October 6, 2021

Using GraphQL with Golang

Cathleen Turner
@_cat_turner
BackendGolangGraphQL
Last updated October 5, 2021

Golang is a fast and modern programming language that helps you build simple, reliable, and efficient software. If you’ve been wondering how to build a backend API with GraphQL and Golang, you’ll be pleased to know that there are some great community-supported libraries that help you do just that.

In this tutorial, we’ll learn how to use the gqlgen library to build a simple GraphQL API with Golang.

Prerequisites

To get the most out of the tutorial, I recommend that you first:

gqlgen: a schema-first approach to building GraphQL APIs

In building out a GraphQL server, one of the first choices you have to make is to decide whether you want to build the server in a code-first way or in a schema-first way.

The code-first approach to GraphQL API development is to construct your schema through the use of library APIs. The schema-first approach means that you write your schema manually using the GraphQL schema definition language.

While there are benefits and drawbacks to each approach, Apollo GraphQL recommends (via their Principled GraphQL guide) to make use of the schema-first approach. One advantage of this approach is that it allows you to focus on defining your data requirements based on the types and operations your clients actually need. That is, you focus on what you need first and figure out how you’ll do it later. This architectural decision means that the schema is the single source of truth.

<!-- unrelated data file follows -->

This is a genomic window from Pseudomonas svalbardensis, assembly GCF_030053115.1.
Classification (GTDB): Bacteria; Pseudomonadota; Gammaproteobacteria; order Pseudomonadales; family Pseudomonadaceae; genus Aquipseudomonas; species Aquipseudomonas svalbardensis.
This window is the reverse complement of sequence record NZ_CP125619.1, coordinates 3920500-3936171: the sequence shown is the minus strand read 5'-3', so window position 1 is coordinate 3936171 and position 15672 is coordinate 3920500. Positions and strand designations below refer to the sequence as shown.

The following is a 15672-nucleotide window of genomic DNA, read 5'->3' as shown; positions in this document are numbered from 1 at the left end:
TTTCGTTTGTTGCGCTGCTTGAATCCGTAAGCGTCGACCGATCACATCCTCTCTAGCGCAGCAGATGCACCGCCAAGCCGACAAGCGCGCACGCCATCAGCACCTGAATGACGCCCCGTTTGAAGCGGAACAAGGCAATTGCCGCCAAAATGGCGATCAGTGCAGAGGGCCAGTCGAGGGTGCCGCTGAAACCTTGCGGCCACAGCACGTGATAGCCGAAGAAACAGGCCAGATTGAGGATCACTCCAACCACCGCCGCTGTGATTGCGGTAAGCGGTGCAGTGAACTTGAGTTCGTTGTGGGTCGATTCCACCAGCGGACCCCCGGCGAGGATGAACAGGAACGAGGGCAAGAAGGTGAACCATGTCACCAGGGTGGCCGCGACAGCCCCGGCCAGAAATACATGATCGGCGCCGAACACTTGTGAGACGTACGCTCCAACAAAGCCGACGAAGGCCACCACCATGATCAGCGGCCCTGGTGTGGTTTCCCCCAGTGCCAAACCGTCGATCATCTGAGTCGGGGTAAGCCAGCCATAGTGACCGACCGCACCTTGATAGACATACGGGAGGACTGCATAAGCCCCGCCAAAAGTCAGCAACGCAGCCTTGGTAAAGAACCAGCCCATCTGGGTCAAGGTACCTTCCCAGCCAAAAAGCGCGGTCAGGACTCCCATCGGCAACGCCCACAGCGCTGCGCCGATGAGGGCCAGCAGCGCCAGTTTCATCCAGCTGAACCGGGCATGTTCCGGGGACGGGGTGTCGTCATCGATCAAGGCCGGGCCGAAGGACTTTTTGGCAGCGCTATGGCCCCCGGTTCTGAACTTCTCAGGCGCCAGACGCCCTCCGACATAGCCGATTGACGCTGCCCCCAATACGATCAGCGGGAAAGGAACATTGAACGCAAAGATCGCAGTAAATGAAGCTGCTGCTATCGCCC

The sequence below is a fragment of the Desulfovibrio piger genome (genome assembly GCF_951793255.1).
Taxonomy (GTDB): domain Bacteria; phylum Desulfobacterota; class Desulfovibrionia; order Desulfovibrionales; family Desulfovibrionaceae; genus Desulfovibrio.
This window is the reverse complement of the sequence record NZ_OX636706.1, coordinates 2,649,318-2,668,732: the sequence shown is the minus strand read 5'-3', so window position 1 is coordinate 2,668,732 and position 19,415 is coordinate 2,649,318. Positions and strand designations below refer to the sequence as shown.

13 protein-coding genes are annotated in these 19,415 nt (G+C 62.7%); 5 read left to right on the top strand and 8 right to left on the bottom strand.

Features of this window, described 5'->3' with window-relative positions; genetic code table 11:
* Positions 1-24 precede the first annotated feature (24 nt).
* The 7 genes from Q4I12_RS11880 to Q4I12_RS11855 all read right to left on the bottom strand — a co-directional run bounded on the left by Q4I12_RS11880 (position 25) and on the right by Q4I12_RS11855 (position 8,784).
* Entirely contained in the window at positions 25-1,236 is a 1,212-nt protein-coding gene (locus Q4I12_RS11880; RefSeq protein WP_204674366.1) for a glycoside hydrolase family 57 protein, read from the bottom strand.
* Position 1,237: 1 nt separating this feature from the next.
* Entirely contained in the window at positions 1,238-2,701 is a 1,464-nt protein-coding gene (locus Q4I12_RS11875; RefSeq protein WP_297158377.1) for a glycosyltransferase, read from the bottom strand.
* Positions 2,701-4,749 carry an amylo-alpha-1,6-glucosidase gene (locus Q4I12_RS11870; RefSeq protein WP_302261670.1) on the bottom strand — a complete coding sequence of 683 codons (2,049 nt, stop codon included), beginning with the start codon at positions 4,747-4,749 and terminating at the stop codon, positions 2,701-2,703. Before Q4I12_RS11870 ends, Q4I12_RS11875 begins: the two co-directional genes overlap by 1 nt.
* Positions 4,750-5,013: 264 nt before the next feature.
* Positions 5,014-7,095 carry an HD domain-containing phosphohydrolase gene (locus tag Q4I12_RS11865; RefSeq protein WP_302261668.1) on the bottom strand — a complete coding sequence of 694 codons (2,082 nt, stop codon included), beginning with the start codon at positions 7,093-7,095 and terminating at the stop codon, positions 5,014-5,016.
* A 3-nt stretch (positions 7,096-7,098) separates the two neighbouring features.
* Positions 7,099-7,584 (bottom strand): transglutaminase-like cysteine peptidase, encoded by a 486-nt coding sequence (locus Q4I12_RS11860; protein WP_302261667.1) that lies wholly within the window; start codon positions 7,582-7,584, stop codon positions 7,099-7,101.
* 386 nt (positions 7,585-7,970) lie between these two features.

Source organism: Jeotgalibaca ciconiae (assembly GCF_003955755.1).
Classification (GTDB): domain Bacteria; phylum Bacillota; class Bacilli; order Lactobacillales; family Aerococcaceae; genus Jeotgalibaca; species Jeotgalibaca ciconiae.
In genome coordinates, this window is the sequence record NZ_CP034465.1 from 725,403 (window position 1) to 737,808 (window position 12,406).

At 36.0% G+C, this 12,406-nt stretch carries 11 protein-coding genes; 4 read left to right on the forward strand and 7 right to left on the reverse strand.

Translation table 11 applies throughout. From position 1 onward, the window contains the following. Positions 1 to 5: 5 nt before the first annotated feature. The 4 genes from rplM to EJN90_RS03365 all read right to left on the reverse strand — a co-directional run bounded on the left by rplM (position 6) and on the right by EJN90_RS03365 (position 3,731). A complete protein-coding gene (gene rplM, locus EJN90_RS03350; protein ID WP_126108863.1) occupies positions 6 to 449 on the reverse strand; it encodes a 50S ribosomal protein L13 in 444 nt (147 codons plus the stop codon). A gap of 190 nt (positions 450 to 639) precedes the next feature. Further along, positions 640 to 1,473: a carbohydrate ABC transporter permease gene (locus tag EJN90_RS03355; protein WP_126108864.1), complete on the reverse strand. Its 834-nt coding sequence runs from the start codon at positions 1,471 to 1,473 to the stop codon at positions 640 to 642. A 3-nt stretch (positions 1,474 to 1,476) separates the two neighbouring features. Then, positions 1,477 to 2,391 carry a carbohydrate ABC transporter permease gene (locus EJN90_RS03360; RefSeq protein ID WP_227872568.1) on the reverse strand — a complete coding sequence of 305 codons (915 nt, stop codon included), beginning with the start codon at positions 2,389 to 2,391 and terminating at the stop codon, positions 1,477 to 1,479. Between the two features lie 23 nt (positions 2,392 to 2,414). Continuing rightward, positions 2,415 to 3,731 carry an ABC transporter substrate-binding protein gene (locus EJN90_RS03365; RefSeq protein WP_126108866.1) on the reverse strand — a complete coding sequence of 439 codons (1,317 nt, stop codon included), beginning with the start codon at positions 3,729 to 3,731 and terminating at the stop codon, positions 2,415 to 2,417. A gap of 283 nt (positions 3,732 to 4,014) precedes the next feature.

In the Golang community, the schema-first GraphQL library we’ll use is called gqlgen. You can read their docs here.

What we’re building

Our heroes: Sarah Cameron, JJ, Pope, John B, and Kiara

We will build a character API for Outer Banks, a show set in North Carolina where a group of friends hunt for lost treasure and dodge the bad guys.

Our trivial API makes the character information easy to access. By the end of this tutorial, we’ll have built a GraphQL API that can handle both queries and mutations on Outer Banks characters.

You can find the complete code for this post on GitHub.

Getting started

Let’s get started by installing gqlgen and initializing our project. We can fetch the library using the following command.

go get github.com/99designs/gqlgen

Next, add gqlgen to your project’s tools.go.

printf '// +build tools\npackage tools\nimport _ "github.com/99designs/gqlgen"' | gofmt > tools.go
go mod tidy

Then initialize gqlgen config and generate the models.

go run github.com/99designs/gqlgen init

Finally, start the GraphQL server.

go run server.go

You should go to the URL shown in your console (which is likely to be localhost:8080) and view the schema in GraphQL Playground.